Manufacturing in India: The post COVID-19 era

Milan Thakkar, CEO, Walplast India shares insights on how does the future of the manufacturing sector look like in the coming years

Atmanirbhar Bharat, Workforce Safety and Health, Work from home, Artificial Intelligence, Internet of Things, Post COVID-19 era, Milan Thakkar, CEO, Walplast India

With the Indian government slowly relaxing lockdown norms and the economy opening up for business, manufacturers across sectors are slowly resuming operations. Keeping the social distancing norms and restrictions in mind, manufacturers have to not only tackle the hurdles of bringing back its workers and productivity to pre-lockdown period but also be prepared for any such emergency measures in the near future. Businesses across the world are preparing themselves to tackle any unforeseen scenarios in the near future. So that brings us to the most important question, ‘what would the future of the manufacturing sector look like in the coming years?’

Technological Integration
The adoption of technology such as Artificial Intelligence (AI), Internet of Things (IoT) and Blockchain is expected to accelerate in the manufacturing sector in the coming years. As per a recent NASSCOM report, the pandemic has acted as a catalyst for the adoption of such technology in the manufacturing sector. This need has arisen currently due to the shortage of labour and the importance of tracking consumption trends across the country. This will include integration of technology in the manufacturing, supply chain, sales and marketing process that will help streamline the entire procedure and cut costs. While technology was being integrated before the lockdown, its implementation in a post COVID-19 era can only be determined on how manufacturers would like to balance the responsibilities being divided between its labour force and the technology. Technological integration can also be used to enhance safety norms at factories. In recent times, news about the usage of thermal cameras with AI software to determine if social distancing norms are being followed are one of the few examples wherein technology was used in order to ensure workforce safety and health.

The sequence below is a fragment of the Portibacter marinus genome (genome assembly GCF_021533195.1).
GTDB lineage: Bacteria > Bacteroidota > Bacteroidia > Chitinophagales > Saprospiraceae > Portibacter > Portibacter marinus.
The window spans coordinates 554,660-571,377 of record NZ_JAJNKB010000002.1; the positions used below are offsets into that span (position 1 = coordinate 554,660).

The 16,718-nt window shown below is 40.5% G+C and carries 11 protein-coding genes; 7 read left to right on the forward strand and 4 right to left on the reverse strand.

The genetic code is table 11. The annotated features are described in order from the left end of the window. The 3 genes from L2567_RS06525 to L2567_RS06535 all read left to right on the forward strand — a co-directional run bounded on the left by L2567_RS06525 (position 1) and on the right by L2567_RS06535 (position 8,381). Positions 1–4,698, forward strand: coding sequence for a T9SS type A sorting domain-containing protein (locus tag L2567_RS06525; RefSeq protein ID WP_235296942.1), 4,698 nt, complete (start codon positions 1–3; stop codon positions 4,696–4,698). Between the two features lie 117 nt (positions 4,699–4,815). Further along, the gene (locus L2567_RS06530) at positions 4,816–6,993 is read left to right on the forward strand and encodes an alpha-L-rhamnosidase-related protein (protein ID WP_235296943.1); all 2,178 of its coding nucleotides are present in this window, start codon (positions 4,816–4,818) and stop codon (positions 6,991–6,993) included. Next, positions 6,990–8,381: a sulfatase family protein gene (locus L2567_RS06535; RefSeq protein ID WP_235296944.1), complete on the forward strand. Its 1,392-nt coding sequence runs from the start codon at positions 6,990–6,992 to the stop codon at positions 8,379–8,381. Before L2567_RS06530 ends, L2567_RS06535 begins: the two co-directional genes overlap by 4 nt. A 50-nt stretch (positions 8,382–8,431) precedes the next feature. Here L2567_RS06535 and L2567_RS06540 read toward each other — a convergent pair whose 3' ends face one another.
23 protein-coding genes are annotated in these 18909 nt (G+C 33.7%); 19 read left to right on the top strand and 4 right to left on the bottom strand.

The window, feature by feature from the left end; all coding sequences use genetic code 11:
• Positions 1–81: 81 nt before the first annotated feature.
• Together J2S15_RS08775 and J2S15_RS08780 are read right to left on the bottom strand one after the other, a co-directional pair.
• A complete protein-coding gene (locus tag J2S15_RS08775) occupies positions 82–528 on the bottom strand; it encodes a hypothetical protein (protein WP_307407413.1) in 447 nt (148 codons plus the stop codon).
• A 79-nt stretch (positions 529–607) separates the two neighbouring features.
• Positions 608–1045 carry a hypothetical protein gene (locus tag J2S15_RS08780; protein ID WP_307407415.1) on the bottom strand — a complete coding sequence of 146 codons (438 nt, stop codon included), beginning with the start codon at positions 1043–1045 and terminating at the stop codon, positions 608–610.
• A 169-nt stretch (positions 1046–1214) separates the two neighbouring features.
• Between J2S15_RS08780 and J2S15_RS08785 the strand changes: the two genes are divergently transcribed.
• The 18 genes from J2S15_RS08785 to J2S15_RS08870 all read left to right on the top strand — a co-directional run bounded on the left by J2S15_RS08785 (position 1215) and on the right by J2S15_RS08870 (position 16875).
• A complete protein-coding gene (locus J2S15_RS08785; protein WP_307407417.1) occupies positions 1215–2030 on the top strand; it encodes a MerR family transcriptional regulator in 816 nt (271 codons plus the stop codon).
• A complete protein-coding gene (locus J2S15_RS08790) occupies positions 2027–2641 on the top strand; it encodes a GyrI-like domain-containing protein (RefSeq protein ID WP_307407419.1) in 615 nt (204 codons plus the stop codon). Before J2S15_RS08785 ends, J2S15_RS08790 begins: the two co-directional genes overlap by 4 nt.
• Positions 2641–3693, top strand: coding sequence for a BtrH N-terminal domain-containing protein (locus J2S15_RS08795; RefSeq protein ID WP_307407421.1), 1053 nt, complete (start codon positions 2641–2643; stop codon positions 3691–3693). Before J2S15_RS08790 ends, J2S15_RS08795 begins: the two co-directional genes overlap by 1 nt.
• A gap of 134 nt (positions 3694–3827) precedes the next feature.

Workforce Safety and Health
The lockdown and pandemic have made many Indian manufacturers realize the importance of workforce safety and protection. While manufacturers are taking several measures to bring back the labour force, it will become important for them to implement safety norms in the future to ensure a healthy and productive workforce. This takes the highest precedence as factories around the country slowly opens up. With most of the labour force either working or awaiting new developments from home over the past 3 months, there will be concerns about the employee’s mental and physical well-being. With rising mental health as well as physical issues, manufacturers would also need to put in place policies that can help make work from home (WFH) policies more comfortable and flexible experience for their workforce.

Atmanirbhar Bharat
The Indian government’s call for an Atmanirbhar Bharat or self-reliance comes in response to the rising sentiment of countries across the world wanting to shift their business from China to India. With the Indian government calling for the nation to buy products made by Indian companies, manufacturers would gain an advantage through this movement and could expect sales to increase exponentially in the coming years. In the coming years and continued government support, India can definitely take over China and become a manufacturing hub in the near future.


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